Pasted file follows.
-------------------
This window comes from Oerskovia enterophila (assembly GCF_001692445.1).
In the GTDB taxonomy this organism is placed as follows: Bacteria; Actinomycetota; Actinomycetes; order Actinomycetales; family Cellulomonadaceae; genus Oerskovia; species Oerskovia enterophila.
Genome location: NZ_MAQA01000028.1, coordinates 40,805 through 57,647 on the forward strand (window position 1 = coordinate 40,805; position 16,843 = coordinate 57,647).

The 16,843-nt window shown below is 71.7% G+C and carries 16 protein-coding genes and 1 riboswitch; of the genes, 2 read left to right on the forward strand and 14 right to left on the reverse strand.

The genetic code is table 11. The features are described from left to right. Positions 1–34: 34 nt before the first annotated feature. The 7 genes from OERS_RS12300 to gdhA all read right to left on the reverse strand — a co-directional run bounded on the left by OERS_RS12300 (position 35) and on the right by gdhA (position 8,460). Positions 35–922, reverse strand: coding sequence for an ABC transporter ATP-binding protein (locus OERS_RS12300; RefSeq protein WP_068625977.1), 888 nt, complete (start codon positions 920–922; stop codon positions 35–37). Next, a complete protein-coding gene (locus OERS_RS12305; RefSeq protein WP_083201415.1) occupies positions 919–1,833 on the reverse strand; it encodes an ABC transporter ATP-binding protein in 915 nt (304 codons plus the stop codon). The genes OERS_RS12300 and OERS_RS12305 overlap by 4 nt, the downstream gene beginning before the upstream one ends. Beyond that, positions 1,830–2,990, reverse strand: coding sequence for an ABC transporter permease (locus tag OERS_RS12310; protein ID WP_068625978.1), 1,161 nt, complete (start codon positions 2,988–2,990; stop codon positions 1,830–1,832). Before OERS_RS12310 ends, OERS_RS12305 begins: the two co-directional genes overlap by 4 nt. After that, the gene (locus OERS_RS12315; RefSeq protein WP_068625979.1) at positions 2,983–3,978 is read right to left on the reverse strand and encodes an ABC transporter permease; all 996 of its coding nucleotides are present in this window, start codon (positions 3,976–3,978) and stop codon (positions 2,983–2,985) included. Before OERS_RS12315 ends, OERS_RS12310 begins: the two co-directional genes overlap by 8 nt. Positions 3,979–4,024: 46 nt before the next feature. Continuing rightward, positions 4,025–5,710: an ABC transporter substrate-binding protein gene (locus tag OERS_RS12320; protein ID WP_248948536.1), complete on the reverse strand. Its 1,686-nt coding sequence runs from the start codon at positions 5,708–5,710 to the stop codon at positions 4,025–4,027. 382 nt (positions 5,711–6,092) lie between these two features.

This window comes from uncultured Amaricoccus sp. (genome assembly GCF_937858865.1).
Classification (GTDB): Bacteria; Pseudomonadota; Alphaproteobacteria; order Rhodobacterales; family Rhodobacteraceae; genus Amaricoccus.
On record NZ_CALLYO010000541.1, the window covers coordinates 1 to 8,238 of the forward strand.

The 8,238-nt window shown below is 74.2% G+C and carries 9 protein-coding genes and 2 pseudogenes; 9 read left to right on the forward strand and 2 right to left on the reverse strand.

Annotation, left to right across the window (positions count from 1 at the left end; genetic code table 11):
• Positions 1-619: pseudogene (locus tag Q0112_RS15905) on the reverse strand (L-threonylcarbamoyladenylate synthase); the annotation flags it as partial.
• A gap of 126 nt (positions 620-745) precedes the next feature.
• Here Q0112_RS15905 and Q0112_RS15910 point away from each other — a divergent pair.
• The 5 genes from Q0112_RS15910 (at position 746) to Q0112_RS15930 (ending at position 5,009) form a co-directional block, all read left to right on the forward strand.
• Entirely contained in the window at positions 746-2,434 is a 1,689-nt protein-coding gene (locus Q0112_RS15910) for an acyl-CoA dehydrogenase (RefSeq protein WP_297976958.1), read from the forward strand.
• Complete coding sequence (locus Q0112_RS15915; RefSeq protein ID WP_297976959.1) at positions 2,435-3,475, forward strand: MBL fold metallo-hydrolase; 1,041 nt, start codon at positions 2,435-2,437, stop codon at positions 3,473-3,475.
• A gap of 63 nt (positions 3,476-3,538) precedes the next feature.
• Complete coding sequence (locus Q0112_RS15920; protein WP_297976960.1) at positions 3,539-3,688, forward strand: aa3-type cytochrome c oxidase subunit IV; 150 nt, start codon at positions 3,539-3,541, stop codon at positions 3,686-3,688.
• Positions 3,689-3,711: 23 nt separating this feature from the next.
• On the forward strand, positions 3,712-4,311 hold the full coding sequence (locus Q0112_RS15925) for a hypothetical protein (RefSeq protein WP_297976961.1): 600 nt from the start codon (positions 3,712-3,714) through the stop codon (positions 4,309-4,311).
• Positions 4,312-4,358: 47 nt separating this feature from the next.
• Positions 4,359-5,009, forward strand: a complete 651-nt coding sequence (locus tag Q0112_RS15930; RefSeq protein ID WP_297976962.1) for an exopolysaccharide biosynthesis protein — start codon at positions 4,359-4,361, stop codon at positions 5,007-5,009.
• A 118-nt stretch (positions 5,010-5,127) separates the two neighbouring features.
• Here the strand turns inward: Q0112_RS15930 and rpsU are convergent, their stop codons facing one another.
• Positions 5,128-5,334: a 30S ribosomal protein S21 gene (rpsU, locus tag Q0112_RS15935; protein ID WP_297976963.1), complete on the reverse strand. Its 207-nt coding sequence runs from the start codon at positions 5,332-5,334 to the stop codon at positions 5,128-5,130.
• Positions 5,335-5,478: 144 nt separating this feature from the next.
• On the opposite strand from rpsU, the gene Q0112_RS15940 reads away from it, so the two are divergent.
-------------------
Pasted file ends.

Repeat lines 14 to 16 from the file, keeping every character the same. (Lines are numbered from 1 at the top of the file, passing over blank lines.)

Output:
• The 5 genes from Q0112_RS15910 (at position 746) to Q0112_RS15930 (ending at position 5,009) form a co-directional block, all read left to right on the forward strand.
• Entirely contained in the window at positions 746-2,434 is a 1,689-nt protein-coding gene (locus Q0112_RS15910) for an acyl-CoA dehydrogenase (RefSeq protein WP_297976958.1), read from the forward strand.
• Complete coding sequence (locus Q0112_RS15915; RefSeq protein ID WP_297976959.1) at positions 2,435-3,475, forward strand: MBL fold metallo-hydrolase; 1,041 nt, start codon at positions 2,435-2,437, stop codon at positions 3,473-3,475.